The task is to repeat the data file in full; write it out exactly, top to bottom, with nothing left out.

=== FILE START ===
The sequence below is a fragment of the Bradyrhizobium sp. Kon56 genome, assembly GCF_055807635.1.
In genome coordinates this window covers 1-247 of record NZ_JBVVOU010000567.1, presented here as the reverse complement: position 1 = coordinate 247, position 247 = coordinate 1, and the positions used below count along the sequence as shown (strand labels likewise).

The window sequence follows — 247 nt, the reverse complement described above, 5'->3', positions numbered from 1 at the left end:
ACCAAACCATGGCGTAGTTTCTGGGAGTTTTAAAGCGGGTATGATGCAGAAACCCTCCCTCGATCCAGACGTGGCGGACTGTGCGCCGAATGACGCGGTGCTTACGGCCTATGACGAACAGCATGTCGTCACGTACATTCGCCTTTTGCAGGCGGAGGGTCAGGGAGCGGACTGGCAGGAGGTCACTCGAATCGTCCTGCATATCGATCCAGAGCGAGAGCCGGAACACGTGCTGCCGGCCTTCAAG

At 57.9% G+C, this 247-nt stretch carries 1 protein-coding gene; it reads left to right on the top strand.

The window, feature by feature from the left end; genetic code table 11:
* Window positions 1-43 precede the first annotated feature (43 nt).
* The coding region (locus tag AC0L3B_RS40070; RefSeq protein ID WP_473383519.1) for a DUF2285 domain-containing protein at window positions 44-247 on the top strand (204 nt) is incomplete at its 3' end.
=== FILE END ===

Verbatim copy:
The sequence below is a fragment of the Bradyrhizobium sp. Kon56 genome, assembly GCF_055807635.1.
In genome coordinates this window covers 1-247 of record NZ_JBVVOU010000567.1, presented here as the reverse complement: position 1 = coordinate 247, position 247 = coordinate 1, and the positions used below count along the sequence as shown (strand labels likewise).

The window sequence follows — 247 nt, the reverse complement described above, 5'->3', positions numbered from 1 at the left end:
ACCAAACCATGGCGTAGTTTCTGGGAGTTTTAAAGCGGGTATGATGCAGAAACCCTCCCTCGATCCAGACGTGGCGGACTGTGCGCCGAATGACGCGGTGCTTACGGCCTATGACGAACAGCATGTCGTCACGTACATTCGCCTTTTGCAGGCGGAGGGTCAGGGAGCGGACTGGCAGGAGGTCACTCGAATCGTCCTGCATATCGATCCAGAGCGAGAGCCGGAACACGTGCTGCCGGCCTTCAAG

At 57.9% G+C, this 247-nt stretch carries 1 protein-coding gene; it reads left to right on the top strand.

The window, feature by feature from the left end; genetic code table 11:
* Window positions 1-43 precede the first annotated feature (43 nt).
* The coding region (locus tag AC0L3B_RS40070; RefSeq protein ID WP_473383519.1) for a DUF2285 domain-containing protein at window positions 44-247 on the top strand (204 nt) is incomplete at its 3' end.